3. STEM is also in the spotlight. There’s an increasing focus on Career and Technical Education. And by focus, I mean funding. The Strengthening Career and Technical Education for the 21st Century Act (AKA Perkins V) pumps $1.2 billion in federal funds for CTE each year and just went into effect last month. The U.S. Department of Education will be working with states to identify and implement CTE programs in schools and STEM will be an important function of these programs. Numerous STEM-related bills have also made their way through Congress. The challenge, as it often has been, will be properly defining STEM/CTE and ensuring the applicants actually meet the criteria required to receive funding.

Private industry is getting more involved in these efforts and there’s currently a push to increase the number of paid internships for students in high needs fields. Organizations have taken notice that diversifying the STEM workforce is critical to success. Different perspectives are prized in the STEM world but are sorely lacking. As funds increase to realize the diversity goal, educators may have a tough time keeping up with all the opportunities available to students. Educators of underrepresented students should be intentional about identifying one or two resources (ex: paid internships, summer camps, programs) to offer their students.

Now, I know that’s easier said than done. I teach ESL Algebra I to newcomers to the U.S. and I can tell you, my plate is full. But following my year of fellowship, I know there are literally dozens of well-funded unique STEM opportunities for minority students. Carving out 15 minutes to Google a few opportunities will be time well spent. In an effort to save my fellow STEM educators that 15 minutes, some noteworthy ones I’ve interacted with include Facebook’s Tech Prep and Code FWD, the TGR Foundation, Code with Google, and last but certainly not least, NASA’s STEM engagement for educators.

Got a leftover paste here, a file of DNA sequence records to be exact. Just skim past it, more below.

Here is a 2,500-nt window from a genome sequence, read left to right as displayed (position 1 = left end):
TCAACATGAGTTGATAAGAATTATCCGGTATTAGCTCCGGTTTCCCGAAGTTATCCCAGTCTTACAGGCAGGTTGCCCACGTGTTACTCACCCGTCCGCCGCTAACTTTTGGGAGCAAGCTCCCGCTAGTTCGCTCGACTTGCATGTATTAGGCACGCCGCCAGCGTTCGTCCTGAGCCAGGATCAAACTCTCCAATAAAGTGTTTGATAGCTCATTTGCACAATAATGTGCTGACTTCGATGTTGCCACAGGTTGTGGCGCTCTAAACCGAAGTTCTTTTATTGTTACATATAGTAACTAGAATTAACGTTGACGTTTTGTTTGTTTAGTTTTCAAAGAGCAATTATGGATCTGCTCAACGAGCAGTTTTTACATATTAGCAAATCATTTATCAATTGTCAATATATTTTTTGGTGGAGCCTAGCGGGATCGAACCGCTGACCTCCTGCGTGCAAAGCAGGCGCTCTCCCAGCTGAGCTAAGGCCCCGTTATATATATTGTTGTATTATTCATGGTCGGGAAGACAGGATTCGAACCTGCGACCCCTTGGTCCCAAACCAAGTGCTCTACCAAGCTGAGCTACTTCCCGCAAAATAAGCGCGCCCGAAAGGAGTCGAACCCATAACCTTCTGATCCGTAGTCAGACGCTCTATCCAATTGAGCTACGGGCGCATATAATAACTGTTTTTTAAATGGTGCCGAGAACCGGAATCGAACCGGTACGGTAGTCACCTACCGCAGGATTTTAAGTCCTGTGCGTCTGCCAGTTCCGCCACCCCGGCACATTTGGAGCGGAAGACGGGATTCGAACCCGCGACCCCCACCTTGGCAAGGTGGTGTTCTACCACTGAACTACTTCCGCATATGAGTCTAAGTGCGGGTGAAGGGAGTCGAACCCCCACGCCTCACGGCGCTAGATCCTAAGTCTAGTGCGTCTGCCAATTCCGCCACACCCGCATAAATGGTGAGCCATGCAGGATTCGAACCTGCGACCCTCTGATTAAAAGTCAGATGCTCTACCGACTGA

4. Transitioning from the classroom is difficult. When you’re used to a heavily regimented day that consists of taking attendance, grading papers, providing feedback to students, responding to e-mails from parents and administrators, devouring lunch in 10 minutes, supporting children with their daily life challenges, and teaching, you’d think switching to a conventional 9-to-5 would be easy. It’s not, though. Not by a long shot. It’s almost too much freedom when you switch to working exclusively with adults. Most notable for me was that I could eat a proper lunch in a reasonable amount of time that doesn’t result in indigestion. It. Was. Wild!

One of my favorite parts of the fellowship was that I got to have very deep, political, and intellectual conversations with other adults. And not just random adults on the street. I mean very intelligent, well-read, motivated adults who have dedicated their lives to politics. Often, I’d take a backseat and just listen and in doing so, I learned the most. I was used to being the leader of discussion in the room. But now, I had an opportunity to step off the stage and spend a year in the audience of daily political discourse. I will say it’s enlightening, inspiring, and even enraging from time to time.

Working on the Hill was like being thrown into a deputy superintendent position for a very large school district. There were times when I felt assured of myself such as when I supported my Congressman with his work on the House Education and Labor Committee. I would review bills that were going to be discussed at markup or summarize witness testimony for upcoming hearings on education issues. My experience in education gave me a lens through which to operate and dive deeper. But education was not my only legislative issue area. I also covered gun violence, pensions, financial services, housing, telecommunications, and the arts. These were the areas I had to spend more time researching and attending related briefings. It also meant taking meetings with constituents and organizations with vested interests in those areas. Talk about imposter syndrome. And yet I found my groove in being able to have one or two general ideas about an issue a constituent wished to discuss, then being open and receptive to new information provided.